The problem with plans like ZipCar or other carshare companies is that they are not priced well for low-income residents. The one ZipCar in San Rafael costs $10.75 an hour to use, up to a maximum of $79 per day. This is steep for someone with limited income, but might be helpful for people east of the Canal.
For Canal residents, a subsidized plan may be more feasible, especially if significant numbers of residents lack credit cards (a requirement for company membership). Los Angeles rolled out BlueLA, an electric car-share system targeted to low-income residents, with charges by the minute and steep discounts for low-income members. If a similar scheme were paired with a variety of vehicle types (large cargo and passenger vans, sedans, and trucks) it could significantly cut parking demand in east San Rafael.
We can’t know how big of an impact a car sharing scheme would have without knowing the details of how many households would subscribe. However, we do know that the approximately 3,000 households in the area have somewhere around 4,100 cars and that there is a 636-space shortage. If a quarter of households subscribe to the service, and 25 percent of those give up a car, parking demand would drop by 260 cars, or about 6 percent. If the average number of cars per member household drops by half, that would be a 430-car drop, or 10 percent. That may seem like small potatoes, but that’s between one-third and two-thirds of the need.
Improving bicycling access may further diminish the need to own a car by making it easier to run errands to downtown San Rafael (a roughly 10-minute ride), Montecito (10 minutes), and Northgate (30 minutes). There are studies showing a link between car ownership and bicycle trips [5, 6], but they don’t establish causation – does biking cause people to sell their cars, or are people with fewer cars riding bikes more – and so it’s difficult to tell whether new bike infrastructure would be helpful. Still, there is room on East Francisco Boulevard for new bike lanes:
A truly long-term solution, but not an outlandish one, would be a pedestrian swingbridge or drawbridge over San Rafael Creek at some point east of the yacht harbor, as proposed by the 2009 Canalfront plan [7, PDF]. This would significantly speed walking and biking access to San Rafael High School, Montecito Plaza, and the rest of the Montecito neighborhood. It would require obtaining easements on either side of the creek, but it would not be impossible.
Attempting to implement parking policy while only looking at supply is entirely insufficient. For low-income people, it simply reinforces the fundamental inequity that comes from making driving mandatory. The W-Trans report focused exclusively on those supply-side solutions and came up with a plan that only solved half of the problem. If they had done their due diligence and explored demand-side options, they would have found a complete solution that also expanded transportation options for Marin’s most in-need community.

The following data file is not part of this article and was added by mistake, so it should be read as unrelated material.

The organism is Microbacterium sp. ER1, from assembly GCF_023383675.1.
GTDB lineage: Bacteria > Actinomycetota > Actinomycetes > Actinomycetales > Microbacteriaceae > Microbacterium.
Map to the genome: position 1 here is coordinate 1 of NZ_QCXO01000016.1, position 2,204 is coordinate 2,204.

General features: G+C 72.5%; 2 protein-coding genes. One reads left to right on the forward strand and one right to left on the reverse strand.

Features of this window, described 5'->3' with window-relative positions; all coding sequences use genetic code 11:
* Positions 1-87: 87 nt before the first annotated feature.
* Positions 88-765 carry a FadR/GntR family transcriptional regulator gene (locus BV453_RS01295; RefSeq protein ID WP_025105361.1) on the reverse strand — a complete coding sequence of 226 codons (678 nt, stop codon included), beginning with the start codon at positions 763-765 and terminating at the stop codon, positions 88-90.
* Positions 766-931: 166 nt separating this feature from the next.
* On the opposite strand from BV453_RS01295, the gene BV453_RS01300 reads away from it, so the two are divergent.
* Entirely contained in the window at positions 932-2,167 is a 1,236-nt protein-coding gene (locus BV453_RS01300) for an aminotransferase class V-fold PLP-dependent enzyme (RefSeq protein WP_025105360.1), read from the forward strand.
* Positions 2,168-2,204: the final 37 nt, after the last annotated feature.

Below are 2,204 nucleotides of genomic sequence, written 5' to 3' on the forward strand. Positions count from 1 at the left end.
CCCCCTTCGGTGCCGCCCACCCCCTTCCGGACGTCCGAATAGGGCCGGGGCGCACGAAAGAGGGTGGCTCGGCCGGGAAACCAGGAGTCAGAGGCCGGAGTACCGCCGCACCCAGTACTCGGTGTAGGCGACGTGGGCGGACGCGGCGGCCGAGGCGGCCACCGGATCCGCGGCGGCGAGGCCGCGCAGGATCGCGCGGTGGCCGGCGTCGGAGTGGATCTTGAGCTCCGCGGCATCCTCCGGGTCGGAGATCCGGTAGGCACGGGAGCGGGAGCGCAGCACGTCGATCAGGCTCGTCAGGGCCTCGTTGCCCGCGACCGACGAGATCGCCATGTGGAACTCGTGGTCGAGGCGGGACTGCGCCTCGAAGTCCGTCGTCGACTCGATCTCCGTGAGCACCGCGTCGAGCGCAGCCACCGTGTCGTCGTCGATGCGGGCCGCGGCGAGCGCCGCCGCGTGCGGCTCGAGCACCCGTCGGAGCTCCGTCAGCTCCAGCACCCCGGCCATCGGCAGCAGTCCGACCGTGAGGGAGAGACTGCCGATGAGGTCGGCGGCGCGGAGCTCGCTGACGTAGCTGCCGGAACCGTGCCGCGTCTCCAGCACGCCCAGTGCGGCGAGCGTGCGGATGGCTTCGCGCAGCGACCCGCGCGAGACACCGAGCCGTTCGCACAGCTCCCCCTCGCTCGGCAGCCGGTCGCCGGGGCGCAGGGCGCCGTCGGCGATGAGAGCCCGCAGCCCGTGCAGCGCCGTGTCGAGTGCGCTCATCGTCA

San Rafael should seriously examine carshare, bicycling, and even a bridge to determine how each would affect parking demand and transportation within its eastern neighborhoods. A holistic solution is the only way to answer those neighborhoods’ needs.
 W-Trans, “East San Rafael Parking Study” (San Rafael, CA: City of San Rafael, May 11, 2017).
 “2014 American Community Survey 5-Year Estimates,” American Community Survey (Washington, DC: U.S. Census Bureau, 2015).
 Susan Shaheen and Adam Stocker, “Carsharing for Business - Zipcar Case Study & Impact Analysis,” Information Brief (Richmond, CA: Innovative Mobility Research, July 27, 2015).
 Elliot Martin, Susan Shaheen, and Jeffrey Lidicker, “Impact of Carsharing on Household Vehicle Holdings: Results from North American Shared-Use Vehicle Survey,” Transportation Research Record: Journal of the Transportation Research Board 2143 (December 2010): 150–58.
 Eva Heinen, Bert van Wee, and Kees Maat, “Commuting by Bicycle: An Overview of the Literature,” Transport Reviews 30, no. 1 (January 2010): 59–96.
 John Parkin, Mark Wardman, and Matthew Page, “Estimation of the Determinants of Bicycle Mode Share for the Journey to Work Using Census Data,” Transportation; New York 35, no. 1 (January 2008): 93–109.
 “San Rafael Canalfront Conceptual Design Plan.” San Rafael, CA: City of San Rafael, December 2009.